Veterans welcome to join Aspen’s July 4 parade
Veterans of the U.S. military will again be walking in Aspen’s Fourth of July parade.
Organizers of the march are extending an invitation to all service veterans to march. Veterans’ participation in the parade is called “A Salute to Valley Veterans,” said Sally Glenn, who is helping to organize the event, but vets from anywhere also welcome to march, she said.
Glenn said this year will be the fourth year that a veterans group has marched in the annual procession. Glenn not a veteran herself, said she is “just somebody who wants to say `thanks.’ “
Morry Hollenbaugh, a World War II veteran who served in the First Marine Air Wing, started the veterans participation in the Independence Day parade four years ago.
“About four years ago, we came to realize that these guys (World War II vets) are dying at a rate of about 1,000 a day,” Hollenbaugh said.
Hollenbaugh recalled in his youth seeing Civil War veterans marching in parades, and how the sight stirred his emotions. He said he thought parade participation would be a way for World War II veterans to receive notice for their contributions before they, like the Civil War vets, are all gone.
The veterans’ parade participation has been well received. “One year, we got the only applause anybody got in the whole parade,” Hollenbaugh said.
Glenn said one of the banners carried by vets in past parades has a slogan taken from the Korean War Memorial: “Freedom is not free.” The phrase recognizes veterans for paying the price to keep the freedom enjoyed in the United States, she said.
Hugh Roberts, a veteran of the Vietnam War who served in the U.S. Air Force, 309th Fighter Squadron, agreed it’s important to remind people of that idea.
“I think the Vietnam vets were treated like shit when they came home,” Roberts said. “So this is a chance for them to get some recognition.” Roberts also helps to organize the parade group.
Roberts noted that this year is the 25th anniversary of the fall of Saigon, marking the end of the Vietnam conflict, and Glenn added that it’s also the 50th anniversary of the start of the Korean War.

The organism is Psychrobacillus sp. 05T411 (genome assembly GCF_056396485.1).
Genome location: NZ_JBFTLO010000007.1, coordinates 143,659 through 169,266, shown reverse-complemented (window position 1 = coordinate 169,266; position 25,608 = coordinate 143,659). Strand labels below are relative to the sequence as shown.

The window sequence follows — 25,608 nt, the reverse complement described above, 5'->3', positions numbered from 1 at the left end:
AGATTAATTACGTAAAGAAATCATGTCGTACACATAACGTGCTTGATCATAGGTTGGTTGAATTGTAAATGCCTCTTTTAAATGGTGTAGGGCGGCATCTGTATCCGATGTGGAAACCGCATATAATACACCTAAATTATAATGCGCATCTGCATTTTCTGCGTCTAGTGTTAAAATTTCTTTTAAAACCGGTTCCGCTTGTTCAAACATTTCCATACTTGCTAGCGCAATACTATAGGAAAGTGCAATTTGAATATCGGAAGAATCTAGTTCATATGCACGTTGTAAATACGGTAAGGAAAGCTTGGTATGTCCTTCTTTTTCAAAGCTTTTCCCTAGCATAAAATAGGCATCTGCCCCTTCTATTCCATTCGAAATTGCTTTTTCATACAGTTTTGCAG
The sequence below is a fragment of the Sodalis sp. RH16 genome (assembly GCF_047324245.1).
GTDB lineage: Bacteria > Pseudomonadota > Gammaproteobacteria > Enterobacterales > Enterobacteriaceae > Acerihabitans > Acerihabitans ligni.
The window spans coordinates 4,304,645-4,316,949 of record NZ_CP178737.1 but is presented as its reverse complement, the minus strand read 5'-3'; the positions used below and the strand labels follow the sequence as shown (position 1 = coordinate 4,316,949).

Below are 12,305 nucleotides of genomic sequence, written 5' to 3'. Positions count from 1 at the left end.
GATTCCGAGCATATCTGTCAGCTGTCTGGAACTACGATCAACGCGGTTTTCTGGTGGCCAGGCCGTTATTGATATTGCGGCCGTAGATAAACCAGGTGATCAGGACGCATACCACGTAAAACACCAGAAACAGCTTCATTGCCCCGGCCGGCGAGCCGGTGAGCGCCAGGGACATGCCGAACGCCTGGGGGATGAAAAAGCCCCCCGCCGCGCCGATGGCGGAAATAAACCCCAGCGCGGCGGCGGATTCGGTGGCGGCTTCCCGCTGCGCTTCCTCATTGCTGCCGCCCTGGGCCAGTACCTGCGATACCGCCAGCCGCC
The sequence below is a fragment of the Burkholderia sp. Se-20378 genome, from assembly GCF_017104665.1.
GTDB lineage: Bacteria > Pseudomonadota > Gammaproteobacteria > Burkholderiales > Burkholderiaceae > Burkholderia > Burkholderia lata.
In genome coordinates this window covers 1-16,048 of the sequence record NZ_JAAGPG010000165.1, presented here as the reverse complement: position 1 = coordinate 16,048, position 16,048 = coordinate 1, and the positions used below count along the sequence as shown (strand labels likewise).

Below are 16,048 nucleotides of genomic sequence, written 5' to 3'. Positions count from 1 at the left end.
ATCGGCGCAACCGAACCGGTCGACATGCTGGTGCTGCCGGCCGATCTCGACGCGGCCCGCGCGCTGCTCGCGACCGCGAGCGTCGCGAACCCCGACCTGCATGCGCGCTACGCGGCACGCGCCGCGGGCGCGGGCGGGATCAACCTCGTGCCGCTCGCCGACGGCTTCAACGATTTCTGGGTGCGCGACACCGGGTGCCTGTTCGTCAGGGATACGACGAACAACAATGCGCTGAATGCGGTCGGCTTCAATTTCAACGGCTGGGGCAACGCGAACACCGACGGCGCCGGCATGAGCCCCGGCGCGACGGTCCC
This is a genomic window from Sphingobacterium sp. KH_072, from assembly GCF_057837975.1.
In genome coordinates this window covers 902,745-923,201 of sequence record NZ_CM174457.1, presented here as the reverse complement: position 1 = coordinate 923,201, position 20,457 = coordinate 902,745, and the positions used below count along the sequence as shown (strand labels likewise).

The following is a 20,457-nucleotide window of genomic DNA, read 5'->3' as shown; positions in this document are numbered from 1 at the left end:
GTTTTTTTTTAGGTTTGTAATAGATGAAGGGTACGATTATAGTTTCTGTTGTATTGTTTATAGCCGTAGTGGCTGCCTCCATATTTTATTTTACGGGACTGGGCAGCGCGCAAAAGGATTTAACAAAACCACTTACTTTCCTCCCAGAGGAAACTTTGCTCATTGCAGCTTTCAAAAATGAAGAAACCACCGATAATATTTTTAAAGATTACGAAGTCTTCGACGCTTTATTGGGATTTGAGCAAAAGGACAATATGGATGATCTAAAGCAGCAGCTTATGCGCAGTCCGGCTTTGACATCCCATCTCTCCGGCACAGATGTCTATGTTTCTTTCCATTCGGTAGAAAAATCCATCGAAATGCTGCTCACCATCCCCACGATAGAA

Any veteran who wants to march can call Roberts or Hollenbaugh in advance to have a placard made, showing the branch of service and the unit in which he or she served. But signs aren’t necessary. Any veteran, whether he or she served in wartime or peacetime, on American soil or overseas, is welcome. Glenn noted that one year, a woman walked in the parade to honor her deceased husband, a career military man.
“Vets can call ahead or just show up,” Glenn said. She said during past Fourth of July parades, vets have spontaneously joined the march from the parade audience.
Transportation will be provided for any veteran who is not able to walk the parade route. If a ride is needed, call ahead of time to arrange it.
Veterans are invited to wear their military uniforms, if they can get into them, Hollenbaugh said. Any uniform or military memorabilia are appropriate. But informal uniform items are acceptable, too.
“Hawaiian shirts are still my favorite,” says a parade invitation written by Roberts.
Participants in the veterans brigade are asked to meet along the Main Street parade route at 11:30 a.m. and look for a decorated Jeep and lots of flags.
For more information, or to sign up for a placard, call Hugh Roberts at 927-4194 or Morry Hollenbaugh at 923-4343.
Support Local Journalism
Support Local Journalism
Readers around Aspen and Snowmass Village make the Aspen Times’ work possible. Your financial contribution supports our efforts to deliver quality, locally relevant journalism.
Now more than ever, your support is critical to help us keep our community informed about the evolving coronavirus pandemic and the impact it is having locally. Every contribution, however large or small, will make a difference.
Each donation will be used exclusively for the development and creation of increased news coverage.
Start a dialogue, stay on topic and be civil.
If you don't follow the rules, your comment may be deleted.
User Legend: Moderator Trusted User
Traveling, sharing the passion and excitement of skiing and the coming winter is a ritual Warren Miller started and one Miller Ford is proud to carry on.